Germany's ambassador to Ankara, Martin Erdmann paid a visit on Friday to the Turkish parliament building in the capital which was blasted in the July 15 coup attack that left Prime Minister Yıldırım's office in ruins.
Erdmann said he saw the real destruction left behind the violent bombing attacks on the parliament with his own eyes.
"The extent of the [Gülenist coup] violence was there for all to see," he said.
Erdmann was accompanied by AK Party Istanbul deputy and chairman of the Grand National Assembly of Turkey Human Rights Investigation Commission Mustafa Yeneroğlu.
The photos from Erdmann's visit were shared by @AlmanyaBE the official Turkish Twitter account of the German Embassy with these captions:
"Visiting AK Party Deputy Yeneroğlu's office in parliament, Erdmann got the chance to see and examine the damage to the building in person."
2.)Erdmann:"Meclis binası gibi sağlam bir yapının F16 savaş uçakları tarafından bu denli ağır tahribata uğratılması, pic.twitter.com/csNqlNa6L5— AlmanyaBE (@AlmanyaBE) July 29, 2016
"The fact that a solid structure like the Turkish Parliament Building was destroyed by F-16 war planes in this way…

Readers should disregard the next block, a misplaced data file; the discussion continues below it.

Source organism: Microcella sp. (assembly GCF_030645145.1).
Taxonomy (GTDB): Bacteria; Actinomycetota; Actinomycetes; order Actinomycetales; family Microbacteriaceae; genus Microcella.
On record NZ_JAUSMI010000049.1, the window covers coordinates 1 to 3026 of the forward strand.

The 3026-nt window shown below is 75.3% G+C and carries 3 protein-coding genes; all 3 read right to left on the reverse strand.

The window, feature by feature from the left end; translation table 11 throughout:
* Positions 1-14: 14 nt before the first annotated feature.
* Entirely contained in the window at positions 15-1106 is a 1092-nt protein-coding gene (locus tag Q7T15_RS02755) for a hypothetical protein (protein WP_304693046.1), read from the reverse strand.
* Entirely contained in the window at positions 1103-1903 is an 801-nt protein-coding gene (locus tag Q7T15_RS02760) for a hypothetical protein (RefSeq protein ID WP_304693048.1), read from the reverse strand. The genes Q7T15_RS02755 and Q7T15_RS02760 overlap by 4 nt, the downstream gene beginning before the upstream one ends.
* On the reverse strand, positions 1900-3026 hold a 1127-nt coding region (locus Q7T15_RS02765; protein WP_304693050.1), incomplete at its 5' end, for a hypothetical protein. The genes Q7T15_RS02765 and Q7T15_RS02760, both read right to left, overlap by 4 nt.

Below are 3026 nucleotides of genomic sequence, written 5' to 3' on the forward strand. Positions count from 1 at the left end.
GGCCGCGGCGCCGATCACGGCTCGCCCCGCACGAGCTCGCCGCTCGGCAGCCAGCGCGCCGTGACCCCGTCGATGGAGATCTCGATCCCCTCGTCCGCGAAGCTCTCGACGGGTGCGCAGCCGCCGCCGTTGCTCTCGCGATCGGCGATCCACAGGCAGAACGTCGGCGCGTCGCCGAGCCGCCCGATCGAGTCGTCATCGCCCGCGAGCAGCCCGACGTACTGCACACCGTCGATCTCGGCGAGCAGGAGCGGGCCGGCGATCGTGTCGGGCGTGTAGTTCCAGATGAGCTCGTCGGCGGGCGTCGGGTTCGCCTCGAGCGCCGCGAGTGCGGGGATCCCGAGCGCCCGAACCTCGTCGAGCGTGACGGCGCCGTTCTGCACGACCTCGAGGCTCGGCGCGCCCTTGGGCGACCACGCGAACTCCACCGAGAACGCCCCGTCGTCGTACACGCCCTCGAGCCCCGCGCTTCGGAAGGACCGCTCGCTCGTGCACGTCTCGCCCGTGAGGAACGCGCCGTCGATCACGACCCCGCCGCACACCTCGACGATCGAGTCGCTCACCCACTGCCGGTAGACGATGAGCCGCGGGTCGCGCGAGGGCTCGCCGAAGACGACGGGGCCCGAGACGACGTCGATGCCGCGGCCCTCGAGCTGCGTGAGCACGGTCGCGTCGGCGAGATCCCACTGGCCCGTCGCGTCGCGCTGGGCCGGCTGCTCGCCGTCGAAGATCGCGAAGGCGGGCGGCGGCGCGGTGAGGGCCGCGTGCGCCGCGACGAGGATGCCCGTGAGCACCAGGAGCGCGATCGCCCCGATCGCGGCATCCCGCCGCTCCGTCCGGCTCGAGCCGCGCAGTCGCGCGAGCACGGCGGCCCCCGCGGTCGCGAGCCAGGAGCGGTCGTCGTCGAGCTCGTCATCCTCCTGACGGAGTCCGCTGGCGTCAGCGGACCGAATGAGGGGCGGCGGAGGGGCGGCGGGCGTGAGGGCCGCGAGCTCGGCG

..shows the real extent of the violence of the coup attempt, which thankfully failed."
This was Erdmann's first visit to the parliament since Gülenists tried to stage a coup.
At least 246 civilians and security forces were killed and more than 2,000 were injured during the July 15 coup attempt. Since then, people across Turkey, from diverse political, social, ethnic, and religious backgrounds, have shown their support to the democratically elected government and Turkish democracy by remaining on streets.
Meanwhile, Interior Minister Efkan Ala said on Friday that as part of the investigations launched into FETÖ 18,044 people have been detained, while 9,677 have been arrested. In addition, the passports of 49,211 people have been cancelled, he added.
Fethullah Gülen, who lives in self-imposed exile in the U.S. is accused of a long-running campaign to overthrow the state through supporters within the Turkish institutions, particularly the military, police and judiciary, forming the parallel state.